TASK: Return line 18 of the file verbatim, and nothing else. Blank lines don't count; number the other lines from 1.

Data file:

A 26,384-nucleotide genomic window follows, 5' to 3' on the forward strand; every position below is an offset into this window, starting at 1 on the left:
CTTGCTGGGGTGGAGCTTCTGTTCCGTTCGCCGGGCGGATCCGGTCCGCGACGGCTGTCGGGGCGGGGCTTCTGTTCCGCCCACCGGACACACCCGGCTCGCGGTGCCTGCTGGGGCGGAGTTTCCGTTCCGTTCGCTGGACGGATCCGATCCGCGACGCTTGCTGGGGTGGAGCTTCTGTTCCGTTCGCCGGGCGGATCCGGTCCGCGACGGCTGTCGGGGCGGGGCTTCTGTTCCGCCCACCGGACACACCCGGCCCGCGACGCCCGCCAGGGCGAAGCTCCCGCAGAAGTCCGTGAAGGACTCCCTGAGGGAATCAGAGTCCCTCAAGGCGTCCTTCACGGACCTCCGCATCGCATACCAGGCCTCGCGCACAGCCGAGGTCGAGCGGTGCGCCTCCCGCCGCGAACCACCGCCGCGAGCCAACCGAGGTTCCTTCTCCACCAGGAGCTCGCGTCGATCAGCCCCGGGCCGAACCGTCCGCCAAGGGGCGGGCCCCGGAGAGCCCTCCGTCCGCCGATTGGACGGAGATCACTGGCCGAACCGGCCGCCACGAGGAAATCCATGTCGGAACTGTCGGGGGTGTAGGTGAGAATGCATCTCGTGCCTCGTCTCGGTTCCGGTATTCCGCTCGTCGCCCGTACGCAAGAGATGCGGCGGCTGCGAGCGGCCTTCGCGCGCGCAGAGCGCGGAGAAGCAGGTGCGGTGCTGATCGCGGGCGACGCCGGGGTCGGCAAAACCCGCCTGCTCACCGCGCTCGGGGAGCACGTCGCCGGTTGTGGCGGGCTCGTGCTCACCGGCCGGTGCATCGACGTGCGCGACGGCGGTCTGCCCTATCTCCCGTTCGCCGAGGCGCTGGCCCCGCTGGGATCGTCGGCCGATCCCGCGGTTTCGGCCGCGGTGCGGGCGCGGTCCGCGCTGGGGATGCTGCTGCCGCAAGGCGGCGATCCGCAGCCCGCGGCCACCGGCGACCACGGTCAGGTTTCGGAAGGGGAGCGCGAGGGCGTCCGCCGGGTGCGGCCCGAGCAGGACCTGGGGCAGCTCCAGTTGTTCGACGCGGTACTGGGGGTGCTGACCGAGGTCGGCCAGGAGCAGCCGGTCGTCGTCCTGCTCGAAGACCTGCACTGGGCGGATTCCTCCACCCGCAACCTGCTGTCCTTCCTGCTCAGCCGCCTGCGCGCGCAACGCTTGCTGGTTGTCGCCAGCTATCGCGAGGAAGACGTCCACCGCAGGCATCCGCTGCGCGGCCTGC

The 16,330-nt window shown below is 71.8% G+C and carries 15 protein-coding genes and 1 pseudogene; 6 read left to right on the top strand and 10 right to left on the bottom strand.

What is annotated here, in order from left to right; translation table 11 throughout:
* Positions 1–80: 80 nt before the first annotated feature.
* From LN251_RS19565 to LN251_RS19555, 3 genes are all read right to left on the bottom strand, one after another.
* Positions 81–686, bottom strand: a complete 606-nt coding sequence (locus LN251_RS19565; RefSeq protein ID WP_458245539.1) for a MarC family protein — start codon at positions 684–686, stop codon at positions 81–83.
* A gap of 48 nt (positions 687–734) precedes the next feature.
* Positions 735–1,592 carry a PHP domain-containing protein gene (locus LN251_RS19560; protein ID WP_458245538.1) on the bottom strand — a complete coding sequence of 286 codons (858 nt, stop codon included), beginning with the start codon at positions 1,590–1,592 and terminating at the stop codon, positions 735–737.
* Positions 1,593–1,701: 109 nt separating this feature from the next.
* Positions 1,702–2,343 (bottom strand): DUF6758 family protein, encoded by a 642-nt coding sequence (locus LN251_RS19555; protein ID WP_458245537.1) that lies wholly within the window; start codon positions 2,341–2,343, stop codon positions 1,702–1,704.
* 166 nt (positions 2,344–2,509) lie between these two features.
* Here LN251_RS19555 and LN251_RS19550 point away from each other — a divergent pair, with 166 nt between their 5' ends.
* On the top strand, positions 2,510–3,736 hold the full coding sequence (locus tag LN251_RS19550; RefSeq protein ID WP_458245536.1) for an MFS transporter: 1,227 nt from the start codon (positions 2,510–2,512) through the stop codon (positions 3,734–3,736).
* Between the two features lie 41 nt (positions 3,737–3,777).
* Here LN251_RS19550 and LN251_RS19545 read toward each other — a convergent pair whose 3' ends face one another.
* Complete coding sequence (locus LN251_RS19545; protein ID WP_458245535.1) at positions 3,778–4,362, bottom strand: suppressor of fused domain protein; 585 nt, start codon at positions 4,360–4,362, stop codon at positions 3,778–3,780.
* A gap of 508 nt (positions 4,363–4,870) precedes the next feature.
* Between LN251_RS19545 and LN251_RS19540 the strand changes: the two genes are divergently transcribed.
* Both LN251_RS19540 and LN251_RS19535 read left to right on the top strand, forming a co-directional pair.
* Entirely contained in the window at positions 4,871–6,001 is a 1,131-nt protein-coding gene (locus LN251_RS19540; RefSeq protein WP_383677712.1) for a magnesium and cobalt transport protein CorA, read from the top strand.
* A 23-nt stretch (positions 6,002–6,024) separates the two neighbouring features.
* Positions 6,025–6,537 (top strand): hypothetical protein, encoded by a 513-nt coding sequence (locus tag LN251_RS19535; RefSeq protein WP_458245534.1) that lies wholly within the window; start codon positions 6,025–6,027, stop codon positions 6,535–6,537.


* A gap of 508 nt (positions 4,363–4,870) precedes the next feature.